Kingdom: Animalia
Phylum: Chordata
Class: Amphibia (Amphibians)
Order: Anura
Family: Pipadae

Genus/species: Pipa pipa

GENERAL CHARACTERISTICS: The stout body has a triangular head, small black beadlike eyes and nostrils at the end of two narrow tubes on its snout. Huge, webbed rear feet are used for propulsion. It is dark gray to brown color, along with flaps and projections of skin on the jaw and around the body, helping it blend into the surroundings.

Length up to 20 cm (8 in). Weight: 3.5 to 5.6 ounces.

DIET IN THE WILD: Juveniles are cannibals and predators. Adults  lye patiently in wait locating food with long fingers with star-shaped tactile organs on its fingertips in murky water P. pipa does not have teeth or a tongue, so its large mouth helps it swallow food whole eating  fish, worms, insects, and crustaceans.


REPRODUCTION/DEVELOPMENT: Males utilize a rapidly repeated clicking sound to attract mates. Grasping the female from above, the male fertilizes the eggs as they are extruded. The male and female somersault together through the water, as fertilized eggs are released. Given the female’s swimming dexterity and an assist by the male, the eggs are placed on her back where they embed in the skin, which has become soft during mating season. Within 24 hours the female’s skin begins to swell around her eggs forming skin-covered pockets. Larvae mature through the tadpole stage within these pockets for 12–20 weeks, and eventually emerge as fully formed toads, though they are less than 2 cm (0.8 in) long. Surinam toads have reproduced successfully at the Steinhart for many years.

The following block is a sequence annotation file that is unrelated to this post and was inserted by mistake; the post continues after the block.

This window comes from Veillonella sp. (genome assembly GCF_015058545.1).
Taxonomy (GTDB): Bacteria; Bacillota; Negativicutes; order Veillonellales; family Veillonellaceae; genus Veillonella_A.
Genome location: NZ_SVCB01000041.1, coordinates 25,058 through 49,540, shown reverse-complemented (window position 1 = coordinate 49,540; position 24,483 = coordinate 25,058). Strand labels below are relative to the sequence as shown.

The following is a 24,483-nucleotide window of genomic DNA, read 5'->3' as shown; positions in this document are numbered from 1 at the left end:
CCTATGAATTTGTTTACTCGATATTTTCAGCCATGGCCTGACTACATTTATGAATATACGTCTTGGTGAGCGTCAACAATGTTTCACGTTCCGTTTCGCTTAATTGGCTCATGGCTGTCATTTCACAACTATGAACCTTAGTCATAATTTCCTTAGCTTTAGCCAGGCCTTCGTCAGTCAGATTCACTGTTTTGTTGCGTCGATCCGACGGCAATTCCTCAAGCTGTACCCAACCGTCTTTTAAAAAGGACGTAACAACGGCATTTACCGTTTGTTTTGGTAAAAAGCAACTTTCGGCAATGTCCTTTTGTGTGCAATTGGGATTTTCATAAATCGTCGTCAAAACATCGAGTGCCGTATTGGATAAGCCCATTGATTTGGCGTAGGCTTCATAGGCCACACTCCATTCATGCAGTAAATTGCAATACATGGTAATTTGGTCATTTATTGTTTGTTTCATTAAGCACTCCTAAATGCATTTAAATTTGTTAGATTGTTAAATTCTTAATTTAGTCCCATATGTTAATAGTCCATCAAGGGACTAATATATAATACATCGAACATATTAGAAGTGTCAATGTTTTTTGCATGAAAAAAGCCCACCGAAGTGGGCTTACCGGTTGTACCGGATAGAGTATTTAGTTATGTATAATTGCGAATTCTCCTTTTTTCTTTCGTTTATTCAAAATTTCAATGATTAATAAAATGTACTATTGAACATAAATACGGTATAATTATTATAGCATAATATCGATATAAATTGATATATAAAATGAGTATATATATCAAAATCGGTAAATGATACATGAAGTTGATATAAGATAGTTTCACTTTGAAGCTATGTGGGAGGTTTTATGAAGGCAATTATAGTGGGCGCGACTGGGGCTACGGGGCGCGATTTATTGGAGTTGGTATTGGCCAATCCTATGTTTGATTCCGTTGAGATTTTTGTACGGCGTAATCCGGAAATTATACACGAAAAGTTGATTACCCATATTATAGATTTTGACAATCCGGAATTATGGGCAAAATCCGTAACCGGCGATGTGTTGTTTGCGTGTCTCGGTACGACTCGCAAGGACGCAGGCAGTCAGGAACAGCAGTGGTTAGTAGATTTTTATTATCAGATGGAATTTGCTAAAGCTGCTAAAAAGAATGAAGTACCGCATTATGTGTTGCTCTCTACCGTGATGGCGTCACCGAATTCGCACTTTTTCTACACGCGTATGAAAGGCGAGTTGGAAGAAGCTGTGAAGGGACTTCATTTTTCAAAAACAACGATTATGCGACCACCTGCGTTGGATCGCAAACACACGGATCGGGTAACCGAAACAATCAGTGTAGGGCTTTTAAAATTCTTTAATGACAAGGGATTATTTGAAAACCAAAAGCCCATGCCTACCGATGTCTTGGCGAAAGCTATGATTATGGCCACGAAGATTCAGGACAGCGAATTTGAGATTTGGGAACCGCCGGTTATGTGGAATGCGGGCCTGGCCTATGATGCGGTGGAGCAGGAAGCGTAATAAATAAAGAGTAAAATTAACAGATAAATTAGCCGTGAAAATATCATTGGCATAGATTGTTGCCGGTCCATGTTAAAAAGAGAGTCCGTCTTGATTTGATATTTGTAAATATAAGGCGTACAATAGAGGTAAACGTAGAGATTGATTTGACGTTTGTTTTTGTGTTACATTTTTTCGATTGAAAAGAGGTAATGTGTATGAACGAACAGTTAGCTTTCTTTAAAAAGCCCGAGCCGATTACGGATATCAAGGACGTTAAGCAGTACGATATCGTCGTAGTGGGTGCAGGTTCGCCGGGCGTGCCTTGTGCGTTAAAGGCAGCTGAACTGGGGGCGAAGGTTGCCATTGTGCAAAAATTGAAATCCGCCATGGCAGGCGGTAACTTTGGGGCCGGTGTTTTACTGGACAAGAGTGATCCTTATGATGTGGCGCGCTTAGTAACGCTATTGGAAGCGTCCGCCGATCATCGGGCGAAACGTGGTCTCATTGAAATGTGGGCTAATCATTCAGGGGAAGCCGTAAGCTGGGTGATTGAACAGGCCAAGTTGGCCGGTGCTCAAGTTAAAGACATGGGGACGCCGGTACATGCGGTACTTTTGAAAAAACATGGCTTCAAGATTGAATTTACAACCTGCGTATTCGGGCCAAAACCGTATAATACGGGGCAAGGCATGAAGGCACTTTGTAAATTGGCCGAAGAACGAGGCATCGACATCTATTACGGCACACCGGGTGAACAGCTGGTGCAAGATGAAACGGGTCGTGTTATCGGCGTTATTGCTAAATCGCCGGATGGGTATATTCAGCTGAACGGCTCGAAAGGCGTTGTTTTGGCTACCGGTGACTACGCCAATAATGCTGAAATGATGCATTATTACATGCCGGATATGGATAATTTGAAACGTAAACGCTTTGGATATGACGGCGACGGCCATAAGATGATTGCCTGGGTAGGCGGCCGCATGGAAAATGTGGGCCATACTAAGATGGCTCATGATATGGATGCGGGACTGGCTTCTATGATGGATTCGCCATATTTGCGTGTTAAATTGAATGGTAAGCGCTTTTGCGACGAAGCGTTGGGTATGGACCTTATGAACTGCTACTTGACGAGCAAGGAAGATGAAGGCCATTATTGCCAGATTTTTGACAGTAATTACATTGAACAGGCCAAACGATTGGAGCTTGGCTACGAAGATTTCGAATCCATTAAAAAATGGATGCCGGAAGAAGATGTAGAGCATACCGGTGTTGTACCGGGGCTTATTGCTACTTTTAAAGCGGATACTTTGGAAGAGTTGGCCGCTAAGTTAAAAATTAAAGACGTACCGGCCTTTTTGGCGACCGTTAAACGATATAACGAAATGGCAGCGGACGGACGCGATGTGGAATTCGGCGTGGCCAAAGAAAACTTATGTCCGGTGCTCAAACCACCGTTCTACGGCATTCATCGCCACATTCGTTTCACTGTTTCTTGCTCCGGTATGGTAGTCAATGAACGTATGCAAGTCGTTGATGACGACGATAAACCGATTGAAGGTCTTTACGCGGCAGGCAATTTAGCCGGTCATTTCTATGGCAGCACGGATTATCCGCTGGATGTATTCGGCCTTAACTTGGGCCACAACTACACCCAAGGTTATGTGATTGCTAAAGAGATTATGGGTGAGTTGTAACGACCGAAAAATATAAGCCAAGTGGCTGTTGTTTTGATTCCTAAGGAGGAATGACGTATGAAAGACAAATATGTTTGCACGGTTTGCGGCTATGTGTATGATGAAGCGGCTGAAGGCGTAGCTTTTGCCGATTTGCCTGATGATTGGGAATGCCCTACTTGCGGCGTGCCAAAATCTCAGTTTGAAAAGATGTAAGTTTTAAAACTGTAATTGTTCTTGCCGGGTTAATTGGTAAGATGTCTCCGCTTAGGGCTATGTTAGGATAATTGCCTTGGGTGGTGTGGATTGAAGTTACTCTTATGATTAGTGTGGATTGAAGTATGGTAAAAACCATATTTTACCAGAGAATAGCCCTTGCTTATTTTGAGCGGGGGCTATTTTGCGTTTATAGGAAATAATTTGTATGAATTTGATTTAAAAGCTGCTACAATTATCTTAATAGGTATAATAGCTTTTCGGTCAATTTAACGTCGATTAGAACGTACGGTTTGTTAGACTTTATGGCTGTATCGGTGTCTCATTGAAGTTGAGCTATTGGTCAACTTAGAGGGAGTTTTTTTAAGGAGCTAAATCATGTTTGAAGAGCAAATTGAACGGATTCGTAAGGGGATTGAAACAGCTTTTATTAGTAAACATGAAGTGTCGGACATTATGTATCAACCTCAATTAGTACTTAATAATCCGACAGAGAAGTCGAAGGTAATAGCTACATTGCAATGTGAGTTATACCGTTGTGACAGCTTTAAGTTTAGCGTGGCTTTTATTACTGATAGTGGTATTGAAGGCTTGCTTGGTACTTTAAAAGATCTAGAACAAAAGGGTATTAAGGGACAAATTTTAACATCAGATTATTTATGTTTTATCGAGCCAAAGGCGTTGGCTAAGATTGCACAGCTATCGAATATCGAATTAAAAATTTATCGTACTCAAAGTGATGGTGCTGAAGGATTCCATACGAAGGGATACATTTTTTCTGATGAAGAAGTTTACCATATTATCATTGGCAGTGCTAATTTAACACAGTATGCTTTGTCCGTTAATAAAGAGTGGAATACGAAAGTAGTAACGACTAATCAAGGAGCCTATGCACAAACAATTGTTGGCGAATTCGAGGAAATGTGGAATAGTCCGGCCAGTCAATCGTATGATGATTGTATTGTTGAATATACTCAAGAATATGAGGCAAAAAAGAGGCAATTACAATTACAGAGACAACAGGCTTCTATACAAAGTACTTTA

Mortality/Longevity: Though they often seem all skin and no flesh, these toads are eaten by some indigenous Amazonian peoples and other aquatic predators.Lives up to 8 years.


REMARKS: Like all Pipidae, it lacks a tongue. The clicking sound they make is produced by snapping the hyroid bone in their throats.
Pipid frogs seem more specialized for an aquatic life style than any other group of frogs as suggested by their flat bodies, dorsal eyes, the lateral line system of the adult, extensive webbing, powerful hind limbs that cannot be folded under the body, and elaborate aquatic courtship behaviors.


California Academy of Sciences Steinhart Aquarium animal attractions 2017

Ron’s flickr

Animal Diversity Web


Ron’s WordPress Shortlink